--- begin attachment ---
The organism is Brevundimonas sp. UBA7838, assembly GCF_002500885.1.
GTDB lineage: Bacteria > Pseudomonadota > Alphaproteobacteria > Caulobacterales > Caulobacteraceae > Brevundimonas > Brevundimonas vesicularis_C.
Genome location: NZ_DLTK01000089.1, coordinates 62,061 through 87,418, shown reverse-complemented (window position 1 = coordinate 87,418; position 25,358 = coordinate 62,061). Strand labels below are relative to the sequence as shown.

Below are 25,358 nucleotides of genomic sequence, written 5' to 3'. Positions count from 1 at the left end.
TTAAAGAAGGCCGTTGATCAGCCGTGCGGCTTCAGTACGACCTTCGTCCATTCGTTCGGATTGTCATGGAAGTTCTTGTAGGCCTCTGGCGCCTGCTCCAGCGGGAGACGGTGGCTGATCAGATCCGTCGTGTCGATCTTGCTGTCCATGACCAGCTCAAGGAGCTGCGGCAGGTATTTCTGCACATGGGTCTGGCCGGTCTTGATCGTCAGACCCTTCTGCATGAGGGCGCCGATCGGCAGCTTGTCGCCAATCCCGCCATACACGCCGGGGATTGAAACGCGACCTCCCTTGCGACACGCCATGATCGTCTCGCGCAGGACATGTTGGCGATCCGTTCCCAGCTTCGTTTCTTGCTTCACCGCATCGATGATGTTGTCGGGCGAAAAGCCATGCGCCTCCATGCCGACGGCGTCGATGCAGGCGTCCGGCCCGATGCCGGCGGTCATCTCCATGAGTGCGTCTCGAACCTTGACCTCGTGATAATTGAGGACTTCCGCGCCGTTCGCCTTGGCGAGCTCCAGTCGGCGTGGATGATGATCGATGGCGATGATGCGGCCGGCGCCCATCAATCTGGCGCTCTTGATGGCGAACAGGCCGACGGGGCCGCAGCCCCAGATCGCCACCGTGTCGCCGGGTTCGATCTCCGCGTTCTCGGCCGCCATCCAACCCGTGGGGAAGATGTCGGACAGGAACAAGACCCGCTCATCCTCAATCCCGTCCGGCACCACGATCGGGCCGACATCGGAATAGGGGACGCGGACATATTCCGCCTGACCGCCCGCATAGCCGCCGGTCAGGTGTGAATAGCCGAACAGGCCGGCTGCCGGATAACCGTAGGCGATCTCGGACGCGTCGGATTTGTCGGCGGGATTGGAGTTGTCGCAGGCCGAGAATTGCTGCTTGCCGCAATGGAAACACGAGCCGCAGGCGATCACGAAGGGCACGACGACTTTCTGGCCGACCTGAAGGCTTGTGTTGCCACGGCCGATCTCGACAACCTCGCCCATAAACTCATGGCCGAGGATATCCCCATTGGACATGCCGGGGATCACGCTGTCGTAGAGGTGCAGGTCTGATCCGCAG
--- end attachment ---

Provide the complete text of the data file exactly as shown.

The organism is Brevundimonas sp. UBA7838, assembly GCF_002500885.1.
GTDB lineage: Bacteria > Pseudomonadota > Alphaproteobacteria > Caulobacterales > Caulobacteraceae > Brevundimonas > Brevundimonas vesicularis_C.
Genome location: NZ_DLTK01000089.1, coordinates 62,061 through 87,418, shown reverse-complemented (window position 1 = coordinate 87,418; position 25,358 = coordinate 62,061). Strand labels below are relative to the sequence as shown.

Below are 25,358 nucleotides of genomic sequence, written 5' to 3'. Positions count from 1 at the left end.
TTAAAGAAGGCCGTTGATCAGCCGTGCGGCTTCAGTACGACCTTCGTCCATTCGTTCGGATTGTCATGGAAGTTCTTGTAGGCCTCTGGCGCCTGCTCCAGCGGGAGACGGTGGCTGATCAGATCCGTCGTGTCGATCTTGCTGTCCATGACCAGCTCAAGGAGCTGCGGCAGGTATTTCTGCACATGGGTCTGGCCGGTCTTGATCGTCAGACCCTTCTGCATGAGGGCGCCGATCGGCAGCTTGTCGCCAATCCCGCCATACACGCCGGGGATTGAAACGCGACCTCCCTTGCGACACGCCATGATCGTCTCGCGCAGGACATGTTGGCGATCCGTTCCCAGCTTCGTTTCTTGCTTCACCGCATCGATGATGTTGTCGGGCGAAAAGCCATGCGCCTCCATGCCGACGGCGTCGATGCAGGCGTCCGGCCCGATGCCGGCGGTCATCTCCATGAGTGCGTCTCGAACCTTGACCTCGTGATAATTGAGGACTTCCGCGCCGTTCGCCTTGGCGAGCTCCAGTCGGCGTGGATGATGATCGATGGCGATGATGCGGCCGGCGCCCATCAATCTGGCGCTCTTGATGGCGAACAGGCCGACGGGGCCGCAGCCCCAGATCGCCACCGTGTCGCCGGGTTCGATCTCCGCGTTCTCGGCCGCCATCCAACCCGTGGGGAAGATGTCGGACAGGAACAAGACCCGCTCATCCTCAATCCCGTCCGGCACCACGATCGGGCCGACATCGGAATAGGGGACGCGGACATATTCCGCCTGACCGCCCGCATAGCCGCCGGTCAGGTGTGAATAGCCGAACAGGCCGGCTGCCGGATAACCGTAGGCGATCTCGGACGCGTCGGATTTGTCGGCGGGATTGGAGTTGTCGCAGGCCGAGAATTGCTGCTTGCCGCAATGGAAACACGAGCCGCAGGCGATCACGAAGGGCACGACGACTTTCTGGCCGACCTGAAGGCTTGTGTTGCCACGGCCGATCTCGACAACCTCGCCCATAAACTCATGGCCGAGGATATCCCCATTGGACATGCCGGGGATCACGCTGTCGTAGAGGTGCAGGTCTGATCCGCAG